Wonder Woman #54
Diana accompanies her long-lost aunt, Atalanta, and Artemis to the Quraci Bana-Mighdall camp. Atalanta's apprehension of how her return will be received seems unfounded as her people gather around her, but their arrival is tinged with darkness from the gathering war clouds. They seek out Faruka, queen of the Bana-Mighdall, and find an ambitious rule and a questionable advisor. The queen is convinced that an attack by the Quraci is imminent, but she plans to attack first. Will the heroes be able to untangle this twisted mess of mistrust or will one or more of them find them, as this story says, the enemy of both sides?
This is the third installment of the newest story, but it leaves me feeling like we’re moving backward. The first two issues of the arc offered something of a new direction with new locations and actors, albeit still a struggle against gods of one sort of another. Now we find ourselves heading into another story of family and betrayal. I realize these are classic themes, and the writing itself is enjoyable to read, but the last three or four arcs at this point have all centered around the same ideas in a different form. The motivation upon the arrival of Diana and the others to the camp seemed thin compared to the earlier parts of the story, making the Bana-Mighdall appear to be more naive about the outside world than Themyscira ever was. The plot, which was trucking along nicely feels considerably thinned out at this point. Ambitious rulers, deceptive advisors, betrayal, blind patriotism were all present along with a strangely incompetent queen’s guard.
The art style takes another considerable shift here, the new team brings a detailed and realistic feel, the pencil work is thinner and there are more subtle effects worked in throughout. There is less of a sense of motion conveyed in general, but a stronger sense of gravity, which is perhaps more appropriate for a senseless war.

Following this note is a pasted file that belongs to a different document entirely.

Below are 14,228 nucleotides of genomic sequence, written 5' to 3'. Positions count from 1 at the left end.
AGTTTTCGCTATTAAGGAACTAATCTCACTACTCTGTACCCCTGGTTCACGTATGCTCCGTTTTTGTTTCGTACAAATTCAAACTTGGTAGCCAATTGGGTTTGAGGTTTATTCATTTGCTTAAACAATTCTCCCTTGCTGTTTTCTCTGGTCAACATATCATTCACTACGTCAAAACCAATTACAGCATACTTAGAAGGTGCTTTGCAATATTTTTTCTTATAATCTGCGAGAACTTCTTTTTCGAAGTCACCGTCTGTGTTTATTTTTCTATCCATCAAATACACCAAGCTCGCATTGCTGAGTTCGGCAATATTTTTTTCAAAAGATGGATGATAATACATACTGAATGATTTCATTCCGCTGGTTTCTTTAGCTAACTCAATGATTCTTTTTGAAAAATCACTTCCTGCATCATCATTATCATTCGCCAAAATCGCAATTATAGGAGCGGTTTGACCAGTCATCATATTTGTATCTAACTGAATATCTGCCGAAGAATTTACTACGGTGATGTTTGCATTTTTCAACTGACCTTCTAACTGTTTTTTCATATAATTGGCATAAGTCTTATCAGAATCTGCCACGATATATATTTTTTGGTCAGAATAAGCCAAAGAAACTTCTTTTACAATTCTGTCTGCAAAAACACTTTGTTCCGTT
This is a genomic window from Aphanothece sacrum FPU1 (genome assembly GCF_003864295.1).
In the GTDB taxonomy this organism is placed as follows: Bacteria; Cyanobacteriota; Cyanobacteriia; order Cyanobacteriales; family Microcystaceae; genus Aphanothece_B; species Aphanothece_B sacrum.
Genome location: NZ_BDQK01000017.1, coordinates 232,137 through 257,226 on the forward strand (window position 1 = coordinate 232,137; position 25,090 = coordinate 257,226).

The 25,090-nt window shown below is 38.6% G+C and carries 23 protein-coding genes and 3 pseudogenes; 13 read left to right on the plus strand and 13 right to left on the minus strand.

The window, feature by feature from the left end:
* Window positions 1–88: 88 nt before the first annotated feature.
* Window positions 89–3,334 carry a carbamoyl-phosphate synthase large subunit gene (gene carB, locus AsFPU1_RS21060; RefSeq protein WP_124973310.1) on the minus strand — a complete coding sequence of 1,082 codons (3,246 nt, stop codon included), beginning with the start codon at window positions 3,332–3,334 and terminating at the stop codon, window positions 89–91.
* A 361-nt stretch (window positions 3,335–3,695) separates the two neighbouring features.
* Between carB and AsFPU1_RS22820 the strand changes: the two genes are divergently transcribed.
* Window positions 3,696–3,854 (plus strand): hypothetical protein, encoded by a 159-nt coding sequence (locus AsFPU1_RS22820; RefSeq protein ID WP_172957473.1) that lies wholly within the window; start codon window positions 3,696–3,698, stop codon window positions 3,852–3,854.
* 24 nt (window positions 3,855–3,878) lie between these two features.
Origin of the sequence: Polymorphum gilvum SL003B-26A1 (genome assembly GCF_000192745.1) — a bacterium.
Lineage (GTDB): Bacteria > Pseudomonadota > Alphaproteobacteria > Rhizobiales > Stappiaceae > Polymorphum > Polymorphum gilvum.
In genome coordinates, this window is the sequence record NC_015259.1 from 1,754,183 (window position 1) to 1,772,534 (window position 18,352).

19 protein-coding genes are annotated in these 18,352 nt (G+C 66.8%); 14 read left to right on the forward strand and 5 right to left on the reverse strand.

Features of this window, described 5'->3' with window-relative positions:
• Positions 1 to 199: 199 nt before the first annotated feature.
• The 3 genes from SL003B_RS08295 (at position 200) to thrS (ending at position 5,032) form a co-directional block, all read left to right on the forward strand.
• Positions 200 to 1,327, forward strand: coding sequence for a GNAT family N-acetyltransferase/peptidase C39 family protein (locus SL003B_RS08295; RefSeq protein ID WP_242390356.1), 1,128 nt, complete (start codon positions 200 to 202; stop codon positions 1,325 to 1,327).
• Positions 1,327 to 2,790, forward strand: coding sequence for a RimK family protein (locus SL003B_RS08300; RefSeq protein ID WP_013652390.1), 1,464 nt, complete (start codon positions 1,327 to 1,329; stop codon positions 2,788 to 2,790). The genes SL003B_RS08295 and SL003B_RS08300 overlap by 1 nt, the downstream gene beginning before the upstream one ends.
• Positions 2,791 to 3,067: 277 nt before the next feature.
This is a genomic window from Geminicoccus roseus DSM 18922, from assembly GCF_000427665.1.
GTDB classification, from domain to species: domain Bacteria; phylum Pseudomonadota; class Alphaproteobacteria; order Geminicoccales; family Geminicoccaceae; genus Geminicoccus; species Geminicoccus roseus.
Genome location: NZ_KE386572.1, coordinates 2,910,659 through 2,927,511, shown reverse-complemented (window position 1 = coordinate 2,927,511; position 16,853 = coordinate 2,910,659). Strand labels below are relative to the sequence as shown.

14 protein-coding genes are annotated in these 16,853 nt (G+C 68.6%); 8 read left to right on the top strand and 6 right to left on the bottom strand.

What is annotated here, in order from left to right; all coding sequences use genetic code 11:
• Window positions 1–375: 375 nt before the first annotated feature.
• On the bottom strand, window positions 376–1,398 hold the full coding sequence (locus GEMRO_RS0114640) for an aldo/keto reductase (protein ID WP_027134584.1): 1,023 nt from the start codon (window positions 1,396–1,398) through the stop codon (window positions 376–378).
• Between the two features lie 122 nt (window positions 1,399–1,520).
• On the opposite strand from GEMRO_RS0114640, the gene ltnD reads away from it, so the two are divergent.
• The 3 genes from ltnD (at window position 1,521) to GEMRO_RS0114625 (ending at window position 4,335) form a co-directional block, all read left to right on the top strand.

I don’t always mention the cover art, which I should because it’s always fantastic, but I want to call particular attention to both versions this time. David Yardin delivers a beautiful classic action cover featuring the main players and a single image summary of the issue. Jenny Frison’s variants are routinely spectacular, but this one, in particular, is a hit out of the park, with a striking pose and a stunning use of color. Both are display-worthy assets to the book. The covers by themselves are worth looking forward to.
This book seems to continually struggle to find its way out of this loop of gods, corrupt rulers, and family in crisis. I'm hoping the next issue ties things together in a new way, and we don't see another case of Diana struggling with betrayal and loss.
Wonder Woman #54: The Sands of War
- Writing - 8/108/10
- Storyline - 6/106/10
- Art - 9/109/10
- Color - 9/109/10
- Cover Art - 10/1010/10
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